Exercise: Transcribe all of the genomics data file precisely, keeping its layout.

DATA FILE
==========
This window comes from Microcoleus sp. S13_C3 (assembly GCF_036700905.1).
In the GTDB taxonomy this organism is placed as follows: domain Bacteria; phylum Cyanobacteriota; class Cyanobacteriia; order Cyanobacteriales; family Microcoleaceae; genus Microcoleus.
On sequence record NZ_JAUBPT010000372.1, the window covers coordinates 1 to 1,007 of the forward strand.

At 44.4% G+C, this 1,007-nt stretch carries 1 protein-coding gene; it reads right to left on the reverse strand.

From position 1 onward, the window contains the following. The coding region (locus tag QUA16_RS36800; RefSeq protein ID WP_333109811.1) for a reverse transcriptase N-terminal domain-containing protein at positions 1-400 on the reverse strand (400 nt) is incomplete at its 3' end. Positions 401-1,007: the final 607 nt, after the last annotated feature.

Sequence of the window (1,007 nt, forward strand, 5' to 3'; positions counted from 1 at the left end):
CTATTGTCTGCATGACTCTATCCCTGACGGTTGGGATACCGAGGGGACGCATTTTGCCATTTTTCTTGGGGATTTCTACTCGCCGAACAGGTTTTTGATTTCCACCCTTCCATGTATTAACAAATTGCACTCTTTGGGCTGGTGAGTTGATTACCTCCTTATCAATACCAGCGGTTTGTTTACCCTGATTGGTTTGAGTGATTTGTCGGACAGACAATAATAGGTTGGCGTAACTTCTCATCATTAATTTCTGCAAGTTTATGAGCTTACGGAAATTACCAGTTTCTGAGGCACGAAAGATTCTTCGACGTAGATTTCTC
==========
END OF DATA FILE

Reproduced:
This window comes from Microcoleus sp. S13_C3 (assembly GCF_036700905.1).
In the GTDB taxonomy this organism is placed as follows: domain Bacteria; phylum Cyanobacteriota; class Cyanobacteriia; order Cyanobacteriales; family Microcoleaceae; genus Microcoleus.
On sequence record NZ_JAUBPT010000372.1, the window covers coordinates 1 to 1,007 of the forward strand.

At 44.4% G+C, this 1,007-nt stretch carries 1 protein-coding gene; it reads right to left on the reverse strand.

From position 1 onward, the window contains the following. The coding region (locus tag QUA16_RS36800; RefSeq protein ID WP_333109811.1) for a reverse transcriptase N-terminal domain-containing protein at positions 1-400 on the reverse strand (400 nt) is incomplete at its 3' end. Positions 401-1,007: the final 607 nt, after the last annotated feature.

Sequence of the window (1,007 nt, forward strand, 5' to 3'; positions counted from 1 at the left end):
CTATTGTCTGCATGACTCTATCCCTGACGGTTGGGATACCGAGGGGACGCATTTTGCCATTTTTCTTGGGGATTTCTACTCGCCGAACAGGTTTTTGATTTCCACCCTTCCATGTATTAACAAATTGCACTCTTTGGGCTGGTGAGTTGATTACCTCCTTATCAATACCAGCGGTTTGTTTACCCTGATTGGTTTGAGTGATTTGTCGGACAGACAATAATAGGTTGGCGTAACTTCTCATCATTAATTTCTGCAAGTTTATGAGCTTACGGAAATTACCAGTTTCTGAGGCACGAAAGATTCTTCGACGTAGATTTCTC